The Flesch-Kincaid level focuses on the readability of text by grade level. It’s recommended that when communicating with a general audience, a piece be written between a 6th and 8th grade reading level. It can be a bit misleading, as you may think that writing to a 6th grade level means you’re talking down to your audience. Don’t worry—writing at this level helps to ensure you’ll be understood by a wider audience. And it rarely sounds as if you’re talking down. (For example, this blog was written at a grade level of 7.9)

  • Caption Your Photos

If you include photos, it’s best practice to provide captions. Captions are a portion of a letter that are often read, and they can help add a personal touch to the picture and tell your story.

The Mailing Side

This reply card from Giffords PAC has been printed with the recipients contact info (grayed out), a call to action, common gift amounts for the donor to select, and a link to donate online.

The following mailing format is generally considered the most successful in terms of response rates:

  • A Personalized Letter: this means the letter is addressed to “Dear Jane” rather than “Dear Friend.” You can also have slightly different versions of a letter with certain sentences or paragraphs personalized for different segments of your audience.
  • Outer #10 Envelope with Teaser Copy: adding a tagline or teaser about what’s inside the envelope helps to provide interest and increase the chances an envelope will be opened.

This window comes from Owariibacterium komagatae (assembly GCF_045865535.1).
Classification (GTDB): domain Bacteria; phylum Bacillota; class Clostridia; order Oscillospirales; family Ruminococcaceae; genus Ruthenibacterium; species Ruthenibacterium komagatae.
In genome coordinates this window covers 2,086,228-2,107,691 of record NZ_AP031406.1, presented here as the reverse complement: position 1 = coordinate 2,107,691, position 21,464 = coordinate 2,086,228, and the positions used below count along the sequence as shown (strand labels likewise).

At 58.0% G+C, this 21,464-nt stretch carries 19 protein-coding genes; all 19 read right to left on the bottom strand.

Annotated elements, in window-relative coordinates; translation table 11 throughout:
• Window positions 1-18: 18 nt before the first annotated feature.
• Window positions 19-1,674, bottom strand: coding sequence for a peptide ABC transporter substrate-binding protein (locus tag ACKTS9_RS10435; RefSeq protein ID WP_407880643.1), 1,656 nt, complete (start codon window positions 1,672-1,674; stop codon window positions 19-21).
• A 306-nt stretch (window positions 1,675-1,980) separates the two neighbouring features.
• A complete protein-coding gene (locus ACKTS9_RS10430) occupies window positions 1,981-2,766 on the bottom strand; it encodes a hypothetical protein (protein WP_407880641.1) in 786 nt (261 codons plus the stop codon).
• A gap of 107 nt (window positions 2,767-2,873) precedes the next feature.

• Separate Reply or Donor Card: having a donor card that’s printed with your call to action, some pre-printed gift amounts, and is easy to fill out increases the chance that the donor will make a gift on the spot. A good tip is to personalize the donor card as well—by prepopulating the card with the donor’s contact information, it’s even easier to fill out the card. The donor simply selects their gift amount and sends off the gift in…
  • Your included remittance envelope printed with your mailing info.

If some of your recent appeals didn’t perform as well as you’d hoped, compare them to this list and see where there may be room for improvement. Try any one (or all) of these tips and track how response rates change!

At Paw Print, we specialize in direct mail fundraising appeal production. Give us a call at 802-865-2872 for assistance with designing, writing, printing, and mailing your next appeal.

5 Step Plan to Cultivate More Major Donors

Major gifts can provide major opportunities for nonprofit organizations. But the prospect of asking someone to make a substantial gift to your organization may seem daunting. However, inspiring an individual to become a major donor may not be as overwhelming as you think.